Since the fleet started arriving in from Monday morning, the Galapagos clearance, inspection and quarantine team have been busy visiting all of the boats. A diver has been inspecting the hulls of each yacht, and a team of up to 9 people, assisted by the World ARC’s Galapagos Agent Antonio jumped on board the fleet boat by boat, ensuring they have jumped through all the necessary hoops to clear into the country.
In the town of Puerto Baquerizo, you don’t have to walk far to stumble across the highlight the Galapagos is so famous for, it’s magnificent wildlife. Sealions with their pups play in the water around the anchorage; and lie lazily on the beach, a nearby bench, set of steps, parking space, chair, or even the luxurious safe haven on our fleet’s yachts. Darwin’s finches, pelicans, egrets, yellow warblers, frigate birds, the fabulous blue-footed booby and red crabs are a brilliant sight to encounter and - luckily for the fleet - so frequent in the area.
Participants have enjoyed cycling, dive and snorkel tours so far, exploring the town of Puerto Baquerizo, and wider island of San Cristobal.
Some of the fleet have filled up their fuel tanks, and have taken the opportunity to get rid of their garbage and recycling bags (in carefully colour coded bags). The Galapagos has recycling infrastructure, unfortunately unlike most of the other Pacific islands the fleet will encounter on their trip.
48 of the fleet came on the Islanders’ World ARC island tour yesterday, visiting the El Junco crater, the Galapaguera (tortoise sanctuary) followed by Puerto Chino beach.
First stop - El Junco – a volcanic crater that now homes the only freshwater lake reservoir on the Galapagos Islands. Participants learn from their lovely tour guide Genesis, that the lake was formed tens of thousands of years ago after the last ice age. Locals named it El Junco after a flowering plant that grows in the area, Eleocharis mutate. With a large, green hillside it looks nothing like a volcano, but the lake itself is actually in an ancient crater.
We learn that when the first settlements were established in the Galapagos in the late 19th Century, people brought with them domestic plants and animals – goats, sheep, fruit plants, which became problematic and some even invasive for the island's indigenous fauna. This is particularly interesting for our fleet – who have discovered first hand the tricky nature of bringing a number of food products onto the island, many being banned (including seeds and fruits). They know full well the feeling of holding their breath that a stowaway apple they've forgotten about might still be in a cupboard when the quarantine inspector comes on board.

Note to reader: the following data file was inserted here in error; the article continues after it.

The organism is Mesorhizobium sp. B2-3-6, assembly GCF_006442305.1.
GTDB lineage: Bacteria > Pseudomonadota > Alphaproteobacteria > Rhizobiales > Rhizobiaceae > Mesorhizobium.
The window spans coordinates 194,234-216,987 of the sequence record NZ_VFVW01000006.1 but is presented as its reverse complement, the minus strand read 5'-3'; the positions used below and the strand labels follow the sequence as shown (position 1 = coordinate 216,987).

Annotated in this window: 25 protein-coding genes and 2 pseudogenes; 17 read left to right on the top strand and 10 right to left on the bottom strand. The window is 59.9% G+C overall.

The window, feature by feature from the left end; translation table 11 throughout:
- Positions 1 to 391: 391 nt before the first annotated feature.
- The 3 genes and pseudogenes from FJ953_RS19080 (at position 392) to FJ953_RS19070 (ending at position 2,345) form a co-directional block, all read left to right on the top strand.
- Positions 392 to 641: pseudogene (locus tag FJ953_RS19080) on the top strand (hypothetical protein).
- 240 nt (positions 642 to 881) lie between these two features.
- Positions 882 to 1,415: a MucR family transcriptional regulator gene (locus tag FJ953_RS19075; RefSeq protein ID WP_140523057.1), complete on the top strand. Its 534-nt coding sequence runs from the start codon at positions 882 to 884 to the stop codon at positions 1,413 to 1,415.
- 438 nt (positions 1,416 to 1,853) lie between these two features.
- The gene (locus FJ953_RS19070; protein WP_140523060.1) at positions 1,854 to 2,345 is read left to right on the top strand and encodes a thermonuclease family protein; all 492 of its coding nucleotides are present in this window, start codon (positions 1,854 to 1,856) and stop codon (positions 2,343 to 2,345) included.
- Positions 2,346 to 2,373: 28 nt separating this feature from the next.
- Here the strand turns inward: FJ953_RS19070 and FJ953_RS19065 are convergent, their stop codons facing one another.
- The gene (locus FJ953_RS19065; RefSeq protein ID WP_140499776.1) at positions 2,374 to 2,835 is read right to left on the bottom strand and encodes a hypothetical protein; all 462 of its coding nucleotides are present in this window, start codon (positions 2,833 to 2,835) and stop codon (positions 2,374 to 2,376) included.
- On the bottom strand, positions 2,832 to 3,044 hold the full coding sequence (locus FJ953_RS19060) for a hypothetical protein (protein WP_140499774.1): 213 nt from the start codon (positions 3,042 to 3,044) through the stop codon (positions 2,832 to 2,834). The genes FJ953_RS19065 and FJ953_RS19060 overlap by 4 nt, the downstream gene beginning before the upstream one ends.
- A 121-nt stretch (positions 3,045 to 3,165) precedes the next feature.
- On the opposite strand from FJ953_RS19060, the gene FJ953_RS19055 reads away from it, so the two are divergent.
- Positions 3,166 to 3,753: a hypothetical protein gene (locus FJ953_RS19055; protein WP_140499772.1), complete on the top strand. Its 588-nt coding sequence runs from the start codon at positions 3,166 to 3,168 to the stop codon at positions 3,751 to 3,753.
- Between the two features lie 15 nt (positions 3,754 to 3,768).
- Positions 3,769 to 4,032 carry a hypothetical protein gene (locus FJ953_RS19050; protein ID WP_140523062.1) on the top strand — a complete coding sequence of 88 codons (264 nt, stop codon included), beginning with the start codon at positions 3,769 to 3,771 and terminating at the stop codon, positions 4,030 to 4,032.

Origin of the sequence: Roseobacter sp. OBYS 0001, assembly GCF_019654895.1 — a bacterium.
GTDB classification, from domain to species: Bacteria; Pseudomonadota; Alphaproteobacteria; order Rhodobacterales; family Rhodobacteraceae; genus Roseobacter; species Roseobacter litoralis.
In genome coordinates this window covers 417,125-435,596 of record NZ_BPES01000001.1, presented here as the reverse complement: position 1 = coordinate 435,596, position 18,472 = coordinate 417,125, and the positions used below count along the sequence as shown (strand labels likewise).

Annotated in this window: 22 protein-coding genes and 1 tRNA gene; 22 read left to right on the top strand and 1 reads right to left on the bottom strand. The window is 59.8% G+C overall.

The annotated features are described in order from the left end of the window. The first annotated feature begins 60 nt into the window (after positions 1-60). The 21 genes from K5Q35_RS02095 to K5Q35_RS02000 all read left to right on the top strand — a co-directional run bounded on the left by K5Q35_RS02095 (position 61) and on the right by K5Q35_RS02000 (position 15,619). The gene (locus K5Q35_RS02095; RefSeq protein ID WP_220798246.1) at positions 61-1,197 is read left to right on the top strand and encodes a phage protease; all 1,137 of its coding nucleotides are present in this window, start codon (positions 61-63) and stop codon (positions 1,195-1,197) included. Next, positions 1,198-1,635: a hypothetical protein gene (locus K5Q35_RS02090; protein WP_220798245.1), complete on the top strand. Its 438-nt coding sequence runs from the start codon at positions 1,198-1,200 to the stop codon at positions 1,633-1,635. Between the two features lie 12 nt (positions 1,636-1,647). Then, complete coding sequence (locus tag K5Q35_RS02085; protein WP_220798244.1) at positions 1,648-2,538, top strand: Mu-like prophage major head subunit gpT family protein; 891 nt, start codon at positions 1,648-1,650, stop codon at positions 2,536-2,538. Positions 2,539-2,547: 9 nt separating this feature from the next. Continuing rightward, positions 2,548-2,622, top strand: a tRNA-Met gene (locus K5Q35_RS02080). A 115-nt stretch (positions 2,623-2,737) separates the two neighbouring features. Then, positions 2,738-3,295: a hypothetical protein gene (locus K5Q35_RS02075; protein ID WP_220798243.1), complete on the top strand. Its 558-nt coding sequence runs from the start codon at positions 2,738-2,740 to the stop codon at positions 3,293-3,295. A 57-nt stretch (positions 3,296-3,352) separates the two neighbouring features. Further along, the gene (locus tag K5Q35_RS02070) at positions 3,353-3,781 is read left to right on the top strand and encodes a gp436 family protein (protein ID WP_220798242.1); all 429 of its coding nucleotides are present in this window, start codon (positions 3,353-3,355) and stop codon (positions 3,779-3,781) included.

Frigate birds are plentiful at the crater, the Galapagos islands being home to 2 of the 5 species worldwide. Frigate birds are best known for the males having a thin red sac on its throat, similar to a turkey. When attracting a mate, the male will inflate this sac, and it has the appearance of a bright red balloon attached to the front of the bird.
Next stop was the 'Galapaguera', or tortoise sanctuary. The Galapagos islands in fact were named by a Spanish Bishop that came across the islands back in 1535, seeing they were covered in impressive giant tortoises – ‘galapago’ being an old-fashioned Spanish word for ‘saddle’, meaning the shape of their tortoise shell backs. On Thursday’s tour, participants witnessed a show-down between two males competing for a lady’s attention, reaching their necks as high as they could, to stamp their claim. They are not shy around humans, and let it be known to the fleet that they have right of way to walk - or take a nap - on the path.
We should mention that also making an appearance on the tour today is the World ARC mascot, Helene the Turtle, who thoroughly enjoyed visiting her land-based relatives.
After a watermelon and empanada snack stop, Punto Chino beach topped off the tour. A beautiful white sand beach, with a wall of rocks along the side offering some good snorkelling was a welcome final stop. With Giorgio from Jan and Maximilian’s Nick doing body surfing competitions and an opportunity to cool off from another hot day in the Galapagos – it was the perfect end to the trip. In the distance, Libeccio’s Elizabeth saw a shark jump out the water, and whilst snorkelling a sea lion jumped off the rocks and did a flip in the air near some of the swimmers. The Galapagos really is quite an extraordinary place.
The World ARC team has been based at the Miconia Restaurant and Hotel every morning, helping participants with local information for their trip, with any technical yacht issues and planning the next fleet events. Sundowners every evening at the Miconia terrace have been popular, with the fleet discussing their Galapagos adventures, accompanied by a beautiful sunset view and 2 for 1 cocktails.
This weekend, most of the fleet are sailing to Puerto Ayora, on Isla Santa Cruz, and taking the opportunity to visit Isla Isabela, take dive trips kindly organised by Maximilian, or stay on live aboards. The Galapagos has so much to offer, they have only just clipped the iceberg here at their first stop in the archipelago.